24 May 2013

The Great Gatsby

I read The Great Gatsby twice. The first time was in high school, and I HATED it. Mostly because we spent all of class time on plot summaries and beating the green light symbolism into the ground. I re-read the book in grad school (I think mostly because my friend Dunx said it was an amazing book and I figured I needed to give it another try) and realized, actually, yes, it is a phenomenal book. But that first experience made me aware of just how easy it is to ruin an excellent work of literature. And if you love the book and can't imagine how it could ever be ruined - go see Baz Luhrmann's movie version.

There are so many things to hate about the movie. First off, it's long. IT IS SO LONG. It's poorly paced and the story is poorly adapted, and it goes on and on and on. Second off, the music. I was also prepared to be annoyed by this thanks to Moulin Rouge, but I was also ready to give it the benefit of the doubt. But no. Just no. You wanna do hip hop, fine, do hip hop (though personally, much as I enjoy Jay-Z, does he have to do every soundtrack of every major movie?). But don't do some watered down, loungey bullshit mishmash. "You know what I really hate about the Roaring 20s? The music." said no one, ever. There was some vague attempt, perhaps, to combine hip hop and the music of the time, but it was a colossal failure as far as I'm concerned. Third off, the party scenes. Baz Luhrmann, for goddsakes that's what you're supposed to be good at? These were so totally bland and unexciting. And there were SO many of them, and they went on for SO long. Fourth, the characters. Especially Daisy. She spends most of the movie looking distraught, lip quivering. I don't blame Carey Mulligan for this (I loved An Education so much that I am inclined to give her the benefit of the doubt), I blame the script and the directing. She lacks Daisy's petulance, her charm, and her toughness. She is bland. Tobey Maguire isn't particularly persuasive as Nick either - he's just affable and kind of there. Leonardo DiCaprio is probably the best thing about this movie - he's actually fairly spot on for the role, so long as you can forgive him for saying old sport every 20 seconds. I couldn't quite forgive him for it, myself. Which brings me to the fifth, the green light. I was deliberating which was more annoying, the constant refrain of old sport or the goddamn green light. Jury is still out.

But what really screwed with me is the racial dynamic of the film. Apparently the only thing the internet has seen fit to complain about is the Jewish villain. To be honest, I didn't notice that aspect as much. What I did notice was the weird, weird way blackness came up in the movie. Or rather, the first half of the movie, because in the second half, there's only one moment with black characters, and the point there seems to be that Baz wants you to appreciate the fact that he DIDN'T have them sing a spiritual when he totally could have. And it wasn't easy for him. You can tell. They are so very very close to busting one out, they're clustered around and even kind of humming, but he showed ADMIRABLE RESTRAINT you guys. No, I'm talking about the first half, where, as some commentators have noticed, you see lots of black people! Which apparently contented some critics, who were pleased that the movie wasn't whitewashed. I appreciate that sentiment. But there's something really odd about all these loving shots of black servants, and black men digging. But ok, maybe the point is to highlight how the wealth of these white folks is built on the back of black labor. Fair enough. And then the characters are slumming by having this secret apartment for their debauchery, and when they look out the window into the other apartments they see that there's all kinds of debauchery going on! Because this is a BLACK neighborhood! See, there's a trumpeter on the fire escape playing the soundtrack. In one apartment, there's even an interracial affair. Very taboo. Because... that's what black neighborhoods are like? Full of... life? Ok, moving on, we have Tom spouting his racist rant at the beginning, about how the black folk need to be kept down before they take over, and that's how we know he's a bad guy. Fine.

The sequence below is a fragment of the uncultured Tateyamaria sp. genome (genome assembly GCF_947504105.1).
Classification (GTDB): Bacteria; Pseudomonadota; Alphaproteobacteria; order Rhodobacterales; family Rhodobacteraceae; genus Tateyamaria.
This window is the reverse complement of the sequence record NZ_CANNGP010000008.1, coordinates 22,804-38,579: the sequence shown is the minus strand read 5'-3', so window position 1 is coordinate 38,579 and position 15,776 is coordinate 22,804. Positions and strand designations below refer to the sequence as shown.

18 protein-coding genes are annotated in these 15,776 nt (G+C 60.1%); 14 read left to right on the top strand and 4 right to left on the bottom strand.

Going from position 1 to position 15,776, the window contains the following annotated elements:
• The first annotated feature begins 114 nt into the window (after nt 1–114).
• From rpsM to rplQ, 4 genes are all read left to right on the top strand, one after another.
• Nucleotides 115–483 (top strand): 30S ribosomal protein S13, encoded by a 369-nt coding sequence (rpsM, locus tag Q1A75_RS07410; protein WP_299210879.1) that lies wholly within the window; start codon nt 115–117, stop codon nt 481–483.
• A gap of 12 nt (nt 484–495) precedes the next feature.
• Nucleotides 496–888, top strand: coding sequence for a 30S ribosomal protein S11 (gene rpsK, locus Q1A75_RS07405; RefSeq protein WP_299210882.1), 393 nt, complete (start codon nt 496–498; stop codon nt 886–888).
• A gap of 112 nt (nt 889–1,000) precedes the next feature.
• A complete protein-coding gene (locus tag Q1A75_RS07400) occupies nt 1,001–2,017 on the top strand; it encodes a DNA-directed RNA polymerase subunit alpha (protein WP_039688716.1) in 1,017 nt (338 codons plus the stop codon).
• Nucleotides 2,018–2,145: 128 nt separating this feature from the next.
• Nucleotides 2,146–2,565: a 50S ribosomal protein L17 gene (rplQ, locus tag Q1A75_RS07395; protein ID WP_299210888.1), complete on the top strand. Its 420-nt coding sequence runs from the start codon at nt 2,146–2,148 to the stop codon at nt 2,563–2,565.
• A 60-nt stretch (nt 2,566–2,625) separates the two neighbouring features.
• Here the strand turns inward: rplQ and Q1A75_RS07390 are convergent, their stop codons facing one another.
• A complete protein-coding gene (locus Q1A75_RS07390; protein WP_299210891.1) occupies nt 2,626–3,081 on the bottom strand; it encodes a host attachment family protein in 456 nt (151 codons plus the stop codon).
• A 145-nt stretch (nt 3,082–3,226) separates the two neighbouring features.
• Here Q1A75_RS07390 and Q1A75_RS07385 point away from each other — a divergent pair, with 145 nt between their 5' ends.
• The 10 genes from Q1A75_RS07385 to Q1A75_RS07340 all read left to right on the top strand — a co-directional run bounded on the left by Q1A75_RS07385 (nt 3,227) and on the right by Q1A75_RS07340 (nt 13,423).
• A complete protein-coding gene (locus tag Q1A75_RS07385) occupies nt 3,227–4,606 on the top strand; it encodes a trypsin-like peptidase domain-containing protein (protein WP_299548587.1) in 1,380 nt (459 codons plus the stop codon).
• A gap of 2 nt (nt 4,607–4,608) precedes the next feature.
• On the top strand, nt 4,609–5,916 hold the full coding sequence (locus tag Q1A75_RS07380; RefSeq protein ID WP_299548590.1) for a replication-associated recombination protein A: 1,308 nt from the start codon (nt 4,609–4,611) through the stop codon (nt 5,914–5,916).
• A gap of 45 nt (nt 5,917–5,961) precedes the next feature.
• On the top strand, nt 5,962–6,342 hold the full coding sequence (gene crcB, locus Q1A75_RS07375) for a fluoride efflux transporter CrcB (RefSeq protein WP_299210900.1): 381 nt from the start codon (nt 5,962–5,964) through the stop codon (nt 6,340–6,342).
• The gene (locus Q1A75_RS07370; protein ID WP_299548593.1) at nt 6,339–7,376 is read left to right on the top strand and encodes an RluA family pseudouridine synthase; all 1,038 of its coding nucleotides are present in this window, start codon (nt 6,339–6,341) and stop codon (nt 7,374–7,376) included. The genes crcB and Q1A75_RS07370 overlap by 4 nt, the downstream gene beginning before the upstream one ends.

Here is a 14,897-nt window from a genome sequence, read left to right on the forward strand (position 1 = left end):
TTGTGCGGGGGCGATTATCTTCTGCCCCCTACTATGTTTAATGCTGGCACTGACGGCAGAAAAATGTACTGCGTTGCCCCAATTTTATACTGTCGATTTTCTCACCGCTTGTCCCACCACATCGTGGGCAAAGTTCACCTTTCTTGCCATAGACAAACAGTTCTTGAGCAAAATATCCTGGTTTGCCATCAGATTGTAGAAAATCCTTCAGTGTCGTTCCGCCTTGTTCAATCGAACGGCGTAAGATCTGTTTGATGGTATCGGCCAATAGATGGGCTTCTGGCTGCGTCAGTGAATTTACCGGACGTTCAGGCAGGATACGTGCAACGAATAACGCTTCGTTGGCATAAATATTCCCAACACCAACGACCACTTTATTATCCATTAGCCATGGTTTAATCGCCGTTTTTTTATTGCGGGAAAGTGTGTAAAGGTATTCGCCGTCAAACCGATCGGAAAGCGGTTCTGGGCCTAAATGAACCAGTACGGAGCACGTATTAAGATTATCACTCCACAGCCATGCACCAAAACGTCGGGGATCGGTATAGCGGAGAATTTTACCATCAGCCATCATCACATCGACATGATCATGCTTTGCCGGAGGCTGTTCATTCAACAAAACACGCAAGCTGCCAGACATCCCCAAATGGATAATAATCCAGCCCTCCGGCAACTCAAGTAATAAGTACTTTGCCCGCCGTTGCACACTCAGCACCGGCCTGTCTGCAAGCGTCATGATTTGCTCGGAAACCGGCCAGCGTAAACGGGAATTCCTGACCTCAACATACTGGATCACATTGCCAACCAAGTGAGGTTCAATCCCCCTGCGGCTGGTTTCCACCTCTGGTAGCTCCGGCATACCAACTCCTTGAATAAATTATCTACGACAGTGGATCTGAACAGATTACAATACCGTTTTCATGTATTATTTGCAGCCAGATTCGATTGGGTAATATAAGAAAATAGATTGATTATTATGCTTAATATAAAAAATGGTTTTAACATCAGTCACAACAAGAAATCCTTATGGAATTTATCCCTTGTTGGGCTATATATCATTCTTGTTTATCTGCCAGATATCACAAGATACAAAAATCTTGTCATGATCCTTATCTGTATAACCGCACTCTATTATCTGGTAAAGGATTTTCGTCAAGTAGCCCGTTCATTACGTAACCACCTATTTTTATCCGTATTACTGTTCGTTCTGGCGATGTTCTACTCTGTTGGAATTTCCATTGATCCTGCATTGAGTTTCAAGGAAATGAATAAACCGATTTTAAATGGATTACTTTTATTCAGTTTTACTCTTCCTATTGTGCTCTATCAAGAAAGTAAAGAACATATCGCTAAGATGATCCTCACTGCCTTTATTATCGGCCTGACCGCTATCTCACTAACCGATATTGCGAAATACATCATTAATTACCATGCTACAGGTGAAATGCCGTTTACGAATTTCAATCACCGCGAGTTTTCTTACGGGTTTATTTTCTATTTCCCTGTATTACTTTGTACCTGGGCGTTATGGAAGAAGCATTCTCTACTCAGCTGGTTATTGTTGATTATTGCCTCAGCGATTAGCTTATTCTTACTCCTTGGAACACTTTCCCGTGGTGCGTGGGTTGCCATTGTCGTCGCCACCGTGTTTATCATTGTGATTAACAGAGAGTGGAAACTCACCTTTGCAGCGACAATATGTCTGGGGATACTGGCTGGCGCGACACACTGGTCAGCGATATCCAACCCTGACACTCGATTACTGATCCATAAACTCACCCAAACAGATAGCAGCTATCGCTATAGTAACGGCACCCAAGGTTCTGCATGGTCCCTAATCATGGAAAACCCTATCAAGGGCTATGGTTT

Except that meanwhile, the movie is using a hip hop soundtrack, apparently with the idea that hip hop is today's version of the conspicuous consumption culture that these white people are reveling in. In order to hammer that in, one of the more blatantly racist lines in the book - "a limousine passed us, driven by a white chauffeur, in which sat three modish Negroes, two bucks and a girl. I laughed aloud as the yolks of their eyeballs rolled toward us in haughty rivalry" (55) - is brought to life in the movie by having the "3 modish Negroes" portrayed in a tableau that obviously reference the Notorious B.I.G. So in the book we have Nick, amused by the idea that blacks could ever compete with whites, and racist Tom paranoid that in fact, they will. And in the movie, we have Baz Luhrmann telling us that in fact, that's exactly what happened! Black folks are the new rich people! How wacky is that?!?
Am I reading too much into it? Maybe. But watching the movie, I was repeatedly puzzled by the weird undertexts of blackness in the film. I have been trying to put my finger on exactly what was bothering me, and that's what I've come up with so far. I'd tell you to go see it and come back and tell me what you thought, but honestly, I don't think it's worth subjecting yourself to the film for. Read the book instead. It costs less, and probably takes about as much time as you'd spend on getting to and from the theatre and sitting through the movie. And it's actually really, really good.

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